Saturday night I walked into a store in Mammoth Lakes looking for some obscure fishing tackle. To my surprise, they had what I was looking for and also had a book on rock climbing the Owens River Gorge. The first 20 pages of the book were dedicated to history, preparation and, fortunately, access. This book had names (rock climbers name everything) for each access point and parking lot and graded them by rock climbing class- Class 1 (no worries) to Class 5 (bring a rope). There was a Class 1, several Class 2s, a few Class 3s and a Class 5. The name of the Class 5 had “Rapel” in it. We wouldn’t be taking that one.
I borrowed a piece of paper from the store clerk and drew the map from the book, making notes of where the Class 1 and Class 2 access points were. Both of us would be carrying bamboo rods and I figured that Class 1 and 2 would be easy enough to negotiate with rod in hand. The store clerk had fished the Gorge earlier in the week so I explained my conundrum.
I had already decided to wear my waders. They would provide me amour against the nettles and allow me to wade up stream, thus avoiding the shoreline rattle snakes. The question was, did I wear or pack them into the gorge. The clerk again told me stories of extreme fly fishing and suggested I pack them in.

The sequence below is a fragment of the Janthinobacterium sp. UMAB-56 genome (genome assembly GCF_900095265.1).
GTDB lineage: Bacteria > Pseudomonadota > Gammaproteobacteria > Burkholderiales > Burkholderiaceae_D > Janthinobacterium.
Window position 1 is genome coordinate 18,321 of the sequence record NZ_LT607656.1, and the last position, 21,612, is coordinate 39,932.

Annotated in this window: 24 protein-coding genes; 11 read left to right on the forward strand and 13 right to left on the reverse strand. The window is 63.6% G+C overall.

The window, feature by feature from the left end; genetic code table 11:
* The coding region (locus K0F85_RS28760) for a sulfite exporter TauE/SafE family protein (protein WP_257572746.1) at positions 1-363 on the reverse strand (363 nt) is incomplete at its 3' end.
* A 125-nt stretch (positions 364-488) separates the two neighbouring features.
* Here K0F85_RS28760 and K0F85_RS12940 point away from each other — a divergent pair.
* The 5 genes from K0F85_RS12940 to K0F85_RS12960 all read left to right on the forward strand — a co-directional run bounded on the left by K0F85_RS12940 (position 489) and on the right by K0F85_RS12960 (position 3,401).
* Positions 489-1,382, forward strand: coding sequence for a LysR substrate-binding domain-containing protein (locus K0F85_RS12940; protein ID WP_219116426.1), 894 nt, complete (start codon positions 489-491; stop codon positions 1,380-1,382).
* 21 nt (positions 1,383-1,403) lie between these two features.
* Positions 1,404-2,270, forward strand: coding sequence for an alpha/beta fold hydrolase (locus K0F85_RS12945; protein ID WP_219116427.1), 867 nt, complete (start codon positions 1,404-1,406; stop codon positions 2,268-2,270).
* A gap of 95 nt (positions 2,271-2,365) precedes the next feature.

That night, I transferred all my gear from my fishing bag to my day pack. This meant leaving my fly box in the hotel, which was fine as the Gorge was supposed to be a pretty straight forward dry fly fishery. I felt confident that the dozen or so high country patterns that I carry in my day pack would be enough. I packed my waders but decided I’d make a final determination on whether to wear them the following day.
I met Darrell the following morning. He’d carried with him a 6ft something Mike Clark rod. I took a cursory look at the rod, noticing that Clark used spiral node spacing on the rod. We found an access point that didn’t look too tough to two experienced high country fly fishers and headed in. I opted to wear my waders and wading boots.
We put in at the area that I believe is called the Horseshoe. We could see another fly fisher working his way up the gorge and decided to put in above him. The other fellow seemed to be working pretty fast and I worried that we hadn’t put in far enough ahead of him. This feeling subsided as we reached the stream and got a feel for how tough the fishing would actually be.
The stream ran through the very apex of the V it formed. Brush, mostly stinging nettles, crowded the stream and fishing would require one to drop down below the nettles to fish one hole, climb back over the nettles and move up stream, simply to drop down on the next hole. The shore line was rattlesnake heaven and characterized by unstable rocks which had once been part of the Gorge walls. My waders gave me some advantage over Darrell, who wet waded, but not much. The stream was such that I often found myself getting tangled in tree branches and nettles. More than once I found myself between a rock and a hard place. Not being able to climb out of the stream but not being able to move forward either. I found myself climbing over and balancing myself on rotting dams of fallen tree logs and branches, walking blindly though tulle and doing some pretty sketch things. As the Brits would say, it was “dodgy”.